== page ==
Community Services Vicarious and Secondary Trauma for casework staff - Public Service Association

Community Services Vicarious and Secondary Trauma for casework staff

Community Services Vicarious and Secondary Trauma for casework staff – November 2016 (PDF version)

Dr Martin Daley at the School of Human Ethics at Western Sydney University is supervising research into impact exposure to child maltreatment has on people working in child protection. The survey will close on 30 November 2016.

The PSA strongly encourages all caseworkers and casework managers in child protection (including roles such as Intake, Child Protection, Out of Home Care and JIRT) to participate in this important research project.

Access the survey HERE.

Child Protection work is, by its very nature, traumatic and hazardous. The abuse and neglect our members encounter in their daily work is frequently distressing. Indeed the Wood Report stated the amount of sick leave taken by Community Services staff was higher than average. It also found there were a large amount of workers compensation claims, many for psychological injury.

In 2014 Professor Eileen Munro made a specific recommendation in her Practice First pilot review report which was not acted upon:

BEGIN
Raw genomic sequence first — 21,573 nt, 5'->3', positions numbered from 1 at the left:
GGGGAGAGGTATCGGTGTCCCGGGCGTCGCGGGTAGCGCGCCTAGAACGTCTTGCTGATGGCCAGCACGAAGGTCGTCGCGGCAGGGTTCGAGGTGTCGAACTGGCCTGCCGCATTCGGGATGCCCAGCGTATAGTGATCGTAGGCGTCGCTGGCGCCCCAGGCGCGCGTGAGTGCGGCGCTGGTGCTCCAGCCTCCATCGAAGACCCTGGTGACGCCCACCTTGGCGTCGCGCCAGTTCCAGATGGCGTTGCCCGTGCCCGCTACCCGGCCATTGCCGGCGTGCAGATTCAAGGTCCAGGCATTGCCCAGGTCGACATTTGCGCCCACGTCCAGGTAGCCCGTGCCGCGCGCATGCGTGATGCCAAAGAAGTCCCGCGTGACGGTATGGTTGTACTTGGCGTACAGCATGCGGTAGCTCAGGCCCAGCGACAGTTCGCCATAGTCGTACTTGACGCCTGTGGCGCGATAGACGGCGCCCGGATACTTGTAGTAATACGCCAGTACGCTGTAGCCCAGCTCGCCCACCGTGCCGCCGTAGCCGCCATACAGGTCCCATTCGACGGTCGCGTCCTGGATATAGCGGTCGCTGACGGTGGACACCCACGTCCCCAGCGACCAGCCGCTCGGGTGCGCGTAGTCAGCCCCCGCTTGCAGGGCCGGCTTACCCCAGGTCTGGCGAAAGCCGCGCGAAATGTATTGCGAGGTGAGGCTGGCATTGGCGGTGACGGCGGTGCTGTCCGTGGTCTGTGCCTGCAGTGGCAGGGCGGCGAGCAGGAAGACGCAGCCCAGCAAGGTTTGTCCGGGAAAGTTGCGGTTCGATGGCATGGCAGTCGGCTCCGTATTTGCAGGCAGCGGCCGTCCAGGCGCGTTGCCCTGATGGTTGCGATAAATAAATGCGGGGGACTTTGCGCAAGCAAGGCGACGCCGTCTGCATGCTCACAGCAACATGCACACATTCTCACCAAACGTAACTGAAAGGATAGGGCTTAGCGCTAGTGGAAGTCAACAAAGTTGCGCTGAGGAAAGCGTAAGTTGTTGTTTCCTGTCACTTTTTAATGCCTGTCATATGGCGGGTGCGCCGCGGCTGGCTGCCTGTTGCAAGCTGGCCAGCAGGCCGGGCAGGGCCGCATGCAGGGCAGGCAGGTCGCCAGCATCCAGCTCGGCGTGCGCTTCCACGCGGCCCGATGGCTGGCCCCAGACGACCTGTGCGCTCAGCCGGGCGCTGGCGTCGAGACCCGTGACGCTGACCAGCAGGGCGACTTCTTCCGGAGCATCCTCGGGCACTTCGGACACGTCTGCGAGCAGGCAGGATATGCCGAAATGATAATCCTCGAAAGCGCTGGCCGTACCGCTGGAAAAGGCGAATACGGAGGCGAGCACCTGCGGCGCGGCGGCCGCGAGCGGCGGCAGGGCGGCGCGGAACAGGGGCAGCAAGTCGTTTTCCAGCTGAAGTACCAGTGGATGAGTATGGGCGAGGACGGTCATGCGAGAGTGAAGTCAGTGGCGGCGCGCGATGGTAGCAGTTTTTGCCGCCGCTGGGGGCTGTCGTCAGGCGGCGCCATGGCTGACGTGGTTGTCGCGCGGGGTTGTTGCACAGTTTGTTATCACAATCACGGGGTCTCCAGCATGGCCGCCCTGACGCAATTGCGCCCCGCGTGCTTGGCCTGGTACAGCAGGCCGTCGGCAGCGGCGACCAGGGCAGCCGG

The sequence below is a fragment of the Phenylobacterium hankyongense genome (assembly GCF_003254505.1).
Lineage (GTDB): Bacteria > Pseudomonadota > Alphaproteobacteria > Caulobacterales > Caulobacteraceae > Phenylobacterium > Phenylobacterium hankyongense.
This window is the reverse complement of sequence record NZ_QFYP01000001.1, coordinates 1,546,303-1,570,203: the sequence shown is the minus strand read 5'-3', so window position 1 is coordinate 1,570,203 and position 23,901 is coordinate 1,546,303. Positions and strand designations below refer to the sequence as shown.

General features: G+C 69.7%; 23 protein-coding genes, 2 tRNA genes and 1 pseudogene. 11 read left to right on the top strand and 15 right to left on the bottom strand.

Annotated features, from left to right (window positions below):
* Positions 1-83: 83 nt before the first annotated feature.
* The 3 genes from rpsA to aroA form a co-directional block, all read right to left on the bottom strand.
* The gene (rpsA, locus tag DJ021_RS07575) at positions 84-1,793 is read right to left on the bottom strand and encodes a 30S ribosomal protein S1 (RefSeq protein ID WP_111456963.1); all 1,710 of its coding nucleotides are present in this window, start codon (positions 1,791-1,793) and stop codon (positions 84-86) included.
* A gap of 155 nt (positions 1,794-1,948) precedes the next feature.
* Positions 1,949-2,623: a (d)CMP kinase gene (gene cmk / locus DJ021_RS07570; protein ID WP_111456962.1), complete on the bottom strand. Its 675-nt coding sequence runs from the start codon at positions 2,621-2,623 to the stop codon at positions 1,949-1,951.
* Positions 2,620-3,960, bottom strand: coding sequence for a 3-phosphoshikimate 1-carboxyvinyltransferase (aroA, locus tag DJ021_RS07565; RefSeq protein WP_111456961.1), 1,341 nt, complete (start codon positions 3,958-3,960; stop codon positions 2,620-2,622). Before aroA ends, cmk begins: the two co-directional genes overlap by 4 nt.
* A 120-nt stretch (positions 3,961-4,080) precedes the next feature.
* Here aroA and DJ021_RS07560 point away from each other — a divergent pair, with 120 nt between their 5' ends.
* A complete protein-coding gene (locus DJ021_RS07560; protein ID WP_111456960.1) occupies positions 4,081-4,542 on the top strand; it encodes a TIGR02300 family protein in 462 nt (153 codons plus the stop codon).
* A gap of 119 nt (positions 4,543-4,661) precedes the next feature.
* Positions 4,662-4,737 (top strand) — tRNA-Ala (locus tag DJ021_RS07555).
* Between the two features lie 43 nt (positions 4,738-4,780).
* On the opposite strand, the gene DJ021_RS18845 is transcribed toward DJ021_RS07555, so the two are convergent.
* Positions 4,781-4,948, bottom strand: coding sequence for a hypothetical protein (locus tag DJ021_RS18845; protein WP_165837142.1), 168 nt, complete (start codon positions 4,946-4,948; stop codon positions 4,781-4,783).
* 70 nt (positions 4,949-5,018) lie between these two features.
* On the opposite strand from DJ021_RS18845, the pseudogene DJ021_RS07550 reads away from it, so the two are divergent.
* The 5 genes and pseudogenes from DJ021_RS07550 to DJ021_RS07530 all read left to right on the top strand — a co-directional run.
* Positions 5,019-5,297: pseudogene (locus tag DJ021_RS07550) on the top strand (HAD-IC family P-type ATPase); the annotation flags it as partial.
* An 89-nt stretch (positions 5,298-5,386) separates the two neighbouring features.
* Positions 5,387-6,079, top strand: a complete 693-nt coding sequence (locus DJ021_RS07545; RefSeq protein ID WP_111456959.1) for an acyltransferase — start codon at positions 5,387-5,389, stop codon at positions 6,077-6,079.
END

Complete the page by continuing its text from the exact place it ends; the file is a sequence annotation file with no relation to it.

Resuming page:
“Community Services should consider how to make more support available to caseworkers to help them cope with the increased psychological challenges of working closely with families where there are child protection concerns.”

The PSA has repeatedly raised concerns about the risk and incidence of vicarious and secondary trauma, yet Community Services does not refer or raise awareness of this risk in staff induction, training, ongoing professional development or supervision.

Members remain concerned Community Services may be failing to meet its legislative health and safety obligations to provide a safe working environment for child protection casework staff and specifically has failed to provide systems that are designed to manage and prevent vicarious and secondary trauma associated with child protection practice.

The health and safety of members working in child protection is a key priority of the PSA and has been repeatedly raised with the Department, Secretary and Minister. To date, Community Services has failed to acknowledge this problem or do anything to address:

  • excessive and unsafe workloads
  • escalating number of workers compensation claims
  • secondary and vicarious trauma of employees working in child protection
  • the need for regular, quality supervision
  • overly complex, practice-unfriendly systems and the administratively burdensome operating framework in child protection and OOHC
  • increasing obstacles placed on staff in accessing their leave and flex leave entitlements.

By participating in this research, we will be able to gather hard evidence in relation to the negative impact of personal and workplace practices on workers in child protection.

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